Ask Oregon Questions & Answers
I am the AskOR Willamette Valley expert and I am happy to give you a few suggestions for enjoying our gorgeous region! First of all, for lodging, I would check out www.obbg.org if you are thinking you might enjoy a night in a B & B along your route. If you would like to wine taste or if you are in to seeing some of the most beautiful country in the world, take hwy 99W out of Portland south all the way to Eugene.
On your route, enjoy our small towns and villages and know that in each and every one of them you’ll find something good to drink and delicious local food to enjoy. You’ll be going right by the Evergreen Aviation & Space Museum near McMinnville: http://www.evergreenmuseum.org If you have ever wanted to see the Spruce Goose, this is its home!
Traveling further south along this route, you will come across my favorite place for local beer and food in Amity, OR at The Blue Goat Cafe: http://amitybluegoat.com Save room for dessert because it’s really good!
A great place to stay if you want an in between Portland and Eugene place is Corvallis. A vibrant bustling town home to Oregon State University. Take the campus tour if you’d like or take a hike! My most favorite Oregon hiking trails are nearby. The Mc Donald Dunn Forest: http://www.cof.orst.edu/cf/recreation/trails.php I hike here a few times a month and there’s always something new to see. You can do just a few miles or take a longer route as you choose. My reward for working hard on these trails is a bite to eat at either Block 15 or American Dream Pizza on 2nd Ave. both in downtown Corvallis.
You can choose to skip over to Albany from here on hwy 20 right out of downtown Corvallis and enjoy their darling downtown area before heading again south on to Eugene again via hwy 99. A few tidbits about Albany… they happen to boast the most in number and varied styles of historic homes and buildings in the entire state of Oregon! Worth a stop for some photos of the gorgeous vintage abodes and a trip to the Albany Carousel Museum and studio is awesome: http://albanycarousel.com A few places to dine if you choose to eat in Albany:
Well… this is my short list. I am happy to provide you with more info but this could keep you busy far longer than a day and a night. Hope you enjoy your planning and your trip. Thanks for your question!
There are some serious fly fishers who will fish in March but I would say later in the spring it gets even better.
Many of the rivers that get salmon and steelhead runs do not open until the third week of May to protect the young salmon and steelhead that are migrating to sea. Most lakes open during the third week of April or are open year-round.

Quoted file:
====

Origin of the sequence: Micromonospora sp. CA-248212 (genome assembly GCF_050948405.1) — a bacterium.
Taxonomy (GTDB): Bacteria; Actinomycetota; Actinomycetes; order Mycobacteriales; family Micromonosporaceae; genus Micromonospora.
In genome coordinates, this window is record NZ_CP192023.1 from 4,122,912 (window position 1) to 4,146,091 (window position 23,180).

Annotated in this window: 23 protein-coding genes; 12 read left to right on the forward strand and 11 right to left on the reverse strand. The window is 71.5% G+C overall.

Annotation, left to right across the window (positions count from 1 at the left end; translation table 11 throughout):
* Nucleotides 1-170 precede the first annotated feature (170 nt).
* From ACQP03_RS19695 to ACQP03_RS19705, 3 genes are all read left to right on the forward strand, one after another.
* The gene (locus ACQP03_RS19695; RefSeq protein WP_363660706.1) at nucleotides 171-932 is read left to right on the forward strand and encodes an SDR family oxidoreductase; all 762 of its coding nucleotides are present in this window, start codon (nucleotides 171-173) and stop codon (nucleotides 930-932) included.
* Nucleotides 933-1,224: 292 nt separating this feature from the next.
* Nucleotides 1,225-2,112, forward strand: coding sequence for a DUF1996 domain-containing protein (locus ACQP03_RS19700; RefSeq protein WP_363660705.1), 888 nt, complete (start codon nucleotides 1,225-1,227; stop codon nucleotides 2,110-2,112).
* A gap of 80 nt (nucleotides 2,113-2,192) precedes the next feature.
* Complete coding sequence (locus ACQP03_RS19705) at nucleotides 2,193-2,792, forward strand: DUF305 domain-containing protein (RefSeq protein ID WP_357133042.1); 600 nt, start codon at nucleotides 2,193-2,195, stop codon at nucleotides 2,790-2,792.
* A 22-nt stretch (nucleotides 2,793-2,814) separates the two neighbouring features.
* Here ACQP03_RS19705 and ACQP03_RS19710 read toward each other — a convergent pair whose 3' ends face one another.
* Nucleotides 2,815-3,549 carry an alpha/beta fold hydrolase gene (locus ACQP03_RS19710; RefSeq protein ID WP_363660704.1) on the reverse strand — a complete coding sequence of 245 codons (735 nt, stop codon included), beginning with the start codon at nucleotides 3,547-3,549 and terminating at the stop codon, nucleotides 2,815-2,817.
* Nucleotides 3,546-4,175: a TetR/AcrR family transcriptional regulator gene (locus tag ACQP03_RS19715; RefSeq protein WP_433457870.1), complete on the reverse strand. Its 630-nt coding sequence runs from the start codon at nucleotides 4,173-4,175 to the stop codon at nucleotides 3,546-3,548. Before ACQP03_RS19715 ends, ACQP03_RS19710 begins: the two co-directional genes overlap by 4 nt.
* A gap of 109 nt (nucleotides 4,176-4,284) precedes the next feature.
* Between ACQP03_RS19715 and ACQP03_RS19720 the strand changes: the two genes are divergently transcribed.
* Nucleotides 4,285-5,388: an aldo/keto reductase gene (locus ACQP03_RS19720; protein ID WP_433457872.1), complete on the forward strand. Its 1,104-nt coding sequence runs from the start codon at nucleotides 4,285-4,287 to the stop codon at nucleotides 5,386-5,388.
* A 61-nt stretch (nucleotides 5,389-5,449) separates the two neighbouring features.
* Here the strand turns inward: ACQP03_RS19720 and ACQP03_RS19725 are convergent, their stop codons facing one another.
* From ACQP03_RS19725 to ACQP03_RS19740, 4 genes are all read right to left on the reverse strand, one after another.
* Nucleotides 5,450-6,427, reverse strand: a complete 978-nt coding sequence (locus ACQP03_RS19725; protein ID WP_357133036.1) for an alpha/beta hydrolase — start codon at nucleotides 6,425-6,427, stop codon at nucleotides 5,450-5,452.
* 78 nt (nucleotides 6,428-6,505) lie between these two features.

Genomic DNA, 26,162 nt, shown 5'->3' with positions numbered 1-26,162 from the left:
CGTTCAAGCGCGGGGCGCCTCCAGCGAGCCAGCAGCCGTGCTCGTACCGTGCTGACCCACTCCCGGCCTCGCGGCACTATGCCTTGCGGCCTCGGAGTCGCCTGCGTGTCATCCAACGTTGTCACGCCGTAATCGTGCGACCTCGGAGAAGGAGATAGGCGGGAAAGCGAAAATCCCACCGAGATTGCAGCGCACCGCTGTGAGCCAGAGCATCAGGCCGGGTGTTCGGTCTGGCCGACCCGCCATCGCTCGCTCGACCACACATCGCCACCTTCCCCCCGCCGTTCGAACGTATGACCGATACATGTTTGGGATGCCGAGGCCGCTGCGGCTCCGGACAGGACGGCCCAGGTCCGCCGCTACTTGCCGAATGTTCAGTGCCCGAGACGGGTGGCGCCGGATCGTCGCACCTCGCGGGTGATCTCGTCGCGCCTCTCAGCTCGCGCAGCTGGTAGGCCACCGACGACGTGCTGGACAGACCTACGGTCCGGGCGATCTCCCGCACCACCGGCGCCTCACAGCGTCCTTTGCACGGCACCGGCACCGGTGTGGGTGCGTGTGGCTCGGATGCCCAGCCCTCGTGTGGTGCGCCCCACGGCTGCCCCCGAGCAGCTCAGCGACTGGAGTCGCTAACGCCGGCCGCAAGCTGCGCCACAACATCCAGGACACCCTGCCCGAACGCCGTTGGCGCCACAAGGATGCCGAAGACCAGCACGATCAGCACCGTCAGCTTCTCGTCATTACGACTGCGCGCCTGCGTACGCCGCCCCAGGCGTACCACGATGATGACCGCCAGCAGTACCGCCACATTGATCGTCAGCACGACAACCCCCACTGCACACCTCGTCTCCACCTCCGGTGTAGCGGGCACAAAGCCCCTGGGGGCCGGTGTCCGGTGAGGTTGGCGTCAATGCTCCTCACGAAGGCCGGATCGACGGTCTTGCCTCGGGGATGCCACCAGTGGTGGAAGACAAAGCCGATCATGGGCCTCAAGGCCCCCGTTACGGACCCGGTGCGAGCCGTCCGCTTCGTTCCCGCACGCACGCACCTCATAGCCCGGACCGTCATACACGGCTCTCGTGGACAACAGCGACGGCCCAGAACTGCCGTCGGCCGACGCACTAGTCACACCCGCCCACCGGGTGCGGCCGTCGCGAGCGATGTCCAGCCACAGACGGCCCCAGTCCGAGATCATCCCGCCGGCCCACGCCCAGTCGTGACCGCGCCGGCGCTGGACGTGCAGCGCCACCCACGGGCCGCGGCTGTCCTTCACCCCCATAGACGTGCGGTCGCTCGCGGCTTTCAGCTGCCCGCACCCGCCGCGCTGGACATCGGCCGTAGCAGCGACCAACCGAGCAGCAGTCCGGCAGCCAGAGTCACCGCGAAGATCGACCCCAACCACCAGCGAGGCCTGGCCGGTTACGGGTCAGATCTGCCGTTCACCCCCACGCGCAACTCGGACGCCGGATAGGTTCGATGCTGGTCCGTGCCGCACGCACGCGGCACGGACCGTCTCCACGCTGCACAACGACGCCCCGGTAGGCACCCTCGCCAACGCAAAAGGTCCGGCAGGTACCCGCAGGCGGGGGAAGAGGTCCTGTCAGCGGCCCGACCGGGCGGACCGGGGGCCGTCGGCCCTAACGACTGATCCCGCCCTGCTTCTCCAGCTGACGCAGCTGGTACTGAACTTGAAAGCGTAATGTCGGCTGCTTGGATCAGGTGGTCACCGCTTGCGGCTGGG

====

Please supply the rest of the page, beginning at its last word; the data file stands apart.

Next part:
Check out regulations here: http://www.dfw.state.or.us/resources/licenses_regs/regulations.asp
There are many beaches along Oregon’s 363 mile coastline where you will find agates. On the North Oregon Coast, I would recommend beaches south of Cannon Beach such as Arcadia Beach or Short Sand Beach (Oswald West State Park). Further south, Oceanside is known for agates where at low tide you can pass through a tunnel at Maxwell Point to find gravel beds great for agate hunters.
On the Central Oregon Coast, the stretch of beach between Otter Rock and Newport are famous for agates, including the appropriately named Agate Beach. Further south you will find some good agate beaches between Yachats and Florence. Consider the beach access areas adjacent to small creeks such as Agate Point just south of Yachats, Neptune Beach or Stonefield Beach.
The quieter seasons of the year are often the best for agate hunters. Not only is there less competition for the prized stones, but off season storms often pull sand off the beach and waves dislodge agates from the shoreline revealing them to beachcombers. Look for areas of gravel deposits, then look closer to find the polished translucent quartz stones along with polished jasper and sometimes petrified wood and fossils.
Happy agate hunting!
Ski season on Mount Hood can open as early as Halloween but the Thanksgiving weekend is generally the target date for all the resorts. If you really have the bug like me, Timberline runs limited operation on weekends starting in early October through the official resort opening when all lifts are operational. It is weather dependent, so make sure to check their website or the Timberline snow phone 503-222-2211. Have a awesome winter and hope to see you on the slopes!
What are some good indoor rainy day activities in the Mt Hood/Columbia River Gorge area? -Greggory D.
I would recommend checking out the Columbia Gorge Discovery Center/Wasco County History Museum in The Dalles, along with the Fort Dalles museum.
You may also be interested in WAAAM (WAAAM: Western Antique Aeroplane and Automobile Museum) in Hood River. Definitely some interesting photographs of the vintage vehicles could be had there.
While not indoors, I would suggest checking out the Mosier Twin Tunnels trail. There are some great vantage points of the Gorge from here, and the tunnels do offer shelter from the rain. Keep an eye out for the historic graffiti left inside by snowbound travelers back when this was the highway.
|Mt Hood & Columbia Gorge|
What are some romantic spots along the Oregon Coast? We’re driving up the coastline from California.
If your idea of romantic spots is sharing spectacular scenery, your visit to the Oregon Coast will be a can’t-miss. I suggest you stop at the Oregon Welcome Center as you cross the state line near Brookings. Be sure to pick up information on the Samuel H. Boardman State Scenic Corridor. You will enter this beautiful scenic area as you drive between Brookings and Gold Beach. There are many scenic viewpoints and if you like to hike, most of these stops are intersected by some of the most beautiful portions of the Oregon Coast Trail.